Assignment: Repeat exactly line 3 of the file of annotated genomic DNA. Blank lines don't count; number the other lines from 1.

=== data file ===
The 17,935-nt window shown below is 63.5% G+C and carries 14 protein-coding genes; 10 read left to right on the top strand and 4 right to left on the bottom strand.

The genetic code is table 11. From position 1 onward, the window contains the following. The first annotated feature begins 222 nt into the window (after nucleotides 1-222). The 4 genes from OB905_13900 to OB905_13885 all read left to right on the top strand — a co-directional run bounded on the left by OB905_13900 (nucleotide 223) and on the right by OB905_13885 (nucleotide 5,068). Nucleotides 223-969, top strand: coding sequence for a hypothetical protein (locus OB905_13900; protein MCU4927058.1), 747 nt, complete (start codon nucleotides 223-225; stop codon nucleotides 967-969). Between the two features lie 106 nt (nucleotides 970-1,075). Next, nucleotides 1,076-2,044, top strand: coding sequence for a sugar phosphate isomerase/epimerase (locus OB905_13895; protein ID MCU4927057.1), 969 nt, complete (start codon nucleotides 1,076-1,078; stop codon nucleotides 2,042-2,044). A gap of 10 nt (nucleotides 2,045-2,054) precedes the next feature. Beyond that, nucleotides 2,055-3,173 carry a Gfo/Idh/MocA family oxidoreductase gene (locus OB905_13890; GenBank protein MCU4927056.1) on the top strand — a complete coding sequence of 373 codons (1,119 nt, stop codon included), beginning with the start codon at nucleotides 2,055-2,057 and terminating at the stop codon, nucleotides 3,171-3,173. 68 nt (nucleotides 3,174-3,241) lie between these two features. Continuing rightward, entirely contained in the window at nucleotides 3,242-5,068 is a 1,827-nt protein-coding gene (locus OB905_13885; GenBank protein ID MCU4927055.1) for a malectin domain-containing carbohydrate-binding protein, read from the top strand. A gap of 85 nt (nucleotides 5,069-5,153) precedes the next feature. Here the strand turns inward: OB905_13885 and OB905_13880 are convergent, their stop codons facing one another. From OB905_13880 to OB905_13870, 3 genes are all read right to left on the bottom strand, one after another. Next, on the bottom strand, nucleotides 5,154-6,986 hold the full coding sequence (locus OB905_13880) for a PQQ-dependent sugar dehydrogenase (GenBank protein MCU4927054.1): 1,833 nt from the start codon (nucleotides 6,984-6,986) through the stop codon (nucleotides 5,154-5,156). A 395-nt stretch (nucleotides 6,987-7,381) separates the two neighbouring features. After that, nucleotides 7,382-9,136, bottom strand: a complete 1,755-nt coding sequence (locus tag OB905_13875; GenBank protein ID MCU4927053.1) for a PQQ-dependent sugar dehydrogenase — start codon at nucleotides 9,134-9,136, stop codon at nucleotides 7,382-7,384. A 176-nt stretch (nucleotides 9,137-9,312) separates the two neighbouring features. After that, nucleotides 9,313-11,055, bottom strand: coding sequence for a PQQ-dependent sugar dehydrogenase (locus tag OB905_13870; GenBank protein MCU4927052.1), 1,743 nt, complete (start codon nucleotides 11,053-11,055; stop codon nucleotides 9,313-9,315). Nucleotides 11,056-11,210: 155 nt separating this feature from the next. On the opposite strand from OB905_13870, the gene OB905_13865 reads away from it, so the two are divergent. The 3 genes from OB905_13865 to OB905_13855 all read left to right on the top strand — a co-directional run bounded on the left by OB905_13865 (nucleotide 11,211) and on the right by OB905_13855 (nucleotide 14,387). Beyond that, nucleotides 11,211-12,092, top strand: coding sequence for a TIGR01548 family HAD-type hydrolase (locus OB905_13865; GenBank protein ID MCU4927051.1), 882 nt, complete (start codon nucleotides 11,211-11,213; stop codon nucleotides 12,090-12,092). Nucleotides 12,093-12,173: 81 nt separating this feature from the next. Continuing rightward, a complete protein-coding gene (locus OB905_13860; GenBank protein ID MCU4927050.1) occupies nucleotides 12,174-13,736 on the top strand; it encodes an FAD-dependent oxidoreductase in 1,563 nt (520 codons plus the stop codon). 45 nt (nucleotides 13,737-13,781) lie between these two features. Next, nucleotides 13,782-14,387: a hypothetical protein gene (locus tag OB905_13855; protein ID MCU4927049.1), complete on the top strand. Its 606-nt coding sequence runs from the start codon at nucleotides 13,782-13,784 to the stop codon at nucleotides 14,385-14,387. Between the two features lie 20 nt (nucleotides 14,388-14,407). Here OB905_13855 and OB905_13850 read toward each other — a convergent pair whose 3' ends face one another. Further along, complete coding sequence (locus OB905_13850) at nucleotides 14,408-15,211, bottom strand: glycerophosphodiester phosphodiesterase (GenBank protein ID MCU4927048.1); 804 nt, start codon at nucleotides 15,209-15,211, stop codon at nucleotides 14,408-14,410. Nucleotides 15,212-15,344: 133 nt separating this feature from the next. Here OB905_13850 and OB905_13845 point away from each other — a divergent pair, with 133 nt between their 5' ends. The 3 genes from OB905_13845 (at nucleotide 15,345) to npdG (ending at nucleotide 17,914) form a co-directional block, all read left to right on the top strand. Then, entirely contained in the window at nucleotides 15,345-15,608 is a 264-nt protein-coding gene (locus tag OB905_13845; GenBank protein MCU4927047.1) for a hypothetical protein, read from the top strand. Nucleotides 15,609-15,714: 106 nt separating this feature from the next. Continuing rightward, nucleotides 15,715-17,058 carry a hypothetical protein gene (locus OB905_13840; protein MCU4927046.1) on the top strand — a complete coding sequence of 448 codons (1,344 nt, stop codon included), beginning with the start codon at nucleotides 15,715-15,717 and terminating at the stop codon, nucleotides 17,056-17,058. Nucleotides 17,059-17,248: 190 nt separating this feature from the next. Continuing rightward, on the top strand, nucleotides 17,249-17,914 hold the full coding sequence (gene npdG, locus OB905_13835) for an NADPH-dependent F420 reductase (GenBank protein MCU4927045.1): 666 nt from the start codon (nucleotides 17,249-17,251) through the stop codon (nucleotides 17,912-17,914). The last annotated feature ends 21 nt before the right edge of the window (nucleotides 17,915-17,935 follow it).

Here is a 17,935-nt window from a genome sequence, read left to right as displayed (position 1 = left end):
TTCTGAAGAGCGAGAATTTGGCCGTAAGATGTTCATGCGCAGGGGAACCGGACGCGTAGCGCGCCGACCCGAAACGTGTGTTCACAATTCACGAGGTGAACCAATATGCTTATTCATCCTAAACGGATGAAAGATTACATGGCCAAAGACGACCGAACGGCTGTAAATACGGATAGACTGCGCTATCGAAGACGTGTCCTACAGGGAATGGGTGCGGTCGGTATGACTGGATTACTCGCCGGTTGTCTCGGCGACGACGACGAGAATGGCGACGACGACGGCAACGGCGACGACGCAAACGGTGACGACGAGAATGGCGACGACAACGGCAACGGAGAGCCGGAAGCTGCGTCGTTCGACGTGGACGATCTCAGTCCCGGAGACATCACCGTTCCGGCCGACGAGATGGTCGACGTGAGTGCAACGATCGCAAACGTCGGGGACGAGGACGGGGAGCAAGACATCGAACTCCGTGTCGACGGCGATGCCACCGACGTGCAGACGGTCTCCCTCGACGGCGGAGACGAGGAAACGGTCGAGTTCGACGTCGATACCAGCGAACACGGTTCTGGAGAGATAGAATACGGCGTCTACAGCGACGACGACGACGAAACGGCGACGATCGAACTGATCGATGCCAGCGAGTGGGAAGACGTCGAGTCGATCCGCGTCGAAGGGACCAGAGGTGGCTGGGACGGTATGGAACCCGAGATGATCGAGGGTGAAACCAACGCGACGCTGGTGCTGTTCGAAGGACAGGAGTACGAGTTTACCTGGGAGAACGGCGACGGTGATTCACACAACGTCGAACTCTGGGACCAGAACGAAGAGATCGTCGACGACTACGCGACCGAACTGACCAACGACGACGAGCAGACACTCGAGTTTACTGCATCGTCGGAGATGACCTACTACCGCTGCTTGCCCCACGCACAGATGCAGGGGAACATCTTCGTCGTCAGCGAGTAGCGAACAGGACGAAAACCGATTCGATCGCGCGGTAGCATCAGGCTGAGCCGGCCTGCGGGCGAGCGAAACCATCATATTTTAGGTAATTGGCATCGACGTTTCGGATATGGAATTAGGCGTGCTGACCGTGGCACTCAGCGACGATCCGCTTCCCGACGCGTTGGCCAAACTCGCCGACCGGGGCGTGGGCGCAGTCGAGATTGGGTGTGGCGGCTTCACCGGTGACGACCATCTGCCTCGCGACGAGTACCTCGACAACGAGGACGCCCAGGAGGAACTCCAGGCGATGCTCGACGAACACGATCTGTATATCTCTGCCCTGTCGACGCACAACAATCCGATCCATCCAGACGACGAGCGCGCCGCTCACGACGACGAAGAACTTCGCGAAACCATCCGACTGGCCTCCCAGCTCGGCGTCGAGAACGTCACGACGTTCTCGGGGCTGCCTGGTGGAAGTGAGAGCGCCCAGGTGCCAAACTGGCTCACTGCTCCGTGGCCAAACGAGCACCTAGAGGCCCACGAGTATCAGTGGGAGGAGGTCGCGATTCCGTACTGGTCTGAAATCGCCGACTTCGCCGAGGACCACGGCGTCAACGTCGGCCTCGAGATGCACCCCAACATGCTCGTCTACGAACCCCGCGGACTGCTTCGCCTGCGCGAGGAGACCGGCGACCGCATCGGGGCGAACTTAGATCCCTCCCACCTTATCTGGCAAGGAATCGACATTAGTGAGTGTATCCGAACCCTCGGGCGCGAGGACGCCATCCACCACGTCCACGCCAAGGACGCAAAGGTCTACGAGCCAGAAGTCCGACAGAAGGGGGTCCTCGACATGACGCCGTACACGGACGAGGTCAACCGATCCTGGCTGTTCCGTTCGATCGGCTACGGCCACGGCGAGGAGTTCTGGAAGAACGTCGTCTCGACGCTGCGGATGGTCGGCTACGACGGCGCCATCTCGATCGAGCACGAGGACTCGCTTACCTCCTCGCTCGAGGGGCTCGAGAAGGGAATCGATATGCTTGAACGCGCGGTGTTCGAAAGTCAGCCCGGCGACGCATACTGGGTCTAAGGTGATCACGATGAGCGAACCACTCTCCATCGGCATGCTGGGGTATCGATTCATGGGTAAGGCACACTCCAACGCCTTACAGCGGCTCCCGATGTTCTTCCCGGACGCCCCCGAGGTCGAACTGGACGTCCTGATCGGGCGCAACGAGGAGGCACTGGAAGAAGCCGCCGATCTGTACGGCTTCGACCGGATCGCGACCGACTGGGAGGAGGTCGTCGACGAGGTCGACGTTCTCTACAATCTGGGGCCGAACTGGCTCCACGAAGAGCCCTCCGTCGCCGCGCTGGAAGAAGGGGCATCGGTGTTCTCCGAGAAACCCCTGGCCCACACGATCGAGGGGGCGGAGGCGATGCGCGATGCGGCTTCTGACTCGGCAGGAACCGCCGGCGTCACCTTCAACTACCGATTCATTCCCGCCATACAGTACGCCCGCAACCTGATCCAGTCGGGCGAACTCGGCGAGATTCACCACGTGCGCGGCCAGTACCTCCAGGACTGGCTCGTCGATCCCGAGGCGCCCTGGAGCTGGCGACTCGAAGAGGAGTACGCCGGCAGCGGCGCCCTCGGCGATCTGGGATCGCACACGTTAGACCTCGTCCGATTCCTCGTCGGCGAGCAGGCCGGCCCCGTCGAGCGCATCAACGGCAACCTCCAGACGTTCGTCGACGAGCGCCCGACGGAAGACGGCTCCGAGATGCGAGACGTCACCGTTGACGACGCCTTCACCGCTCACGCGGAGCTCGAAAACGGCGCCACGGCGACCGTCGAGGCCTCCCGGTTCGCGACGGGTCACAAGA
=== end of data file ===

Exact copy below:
Here is a 17,935-nt window from a genome sequence, read left to right as displayed (position 1 = left end):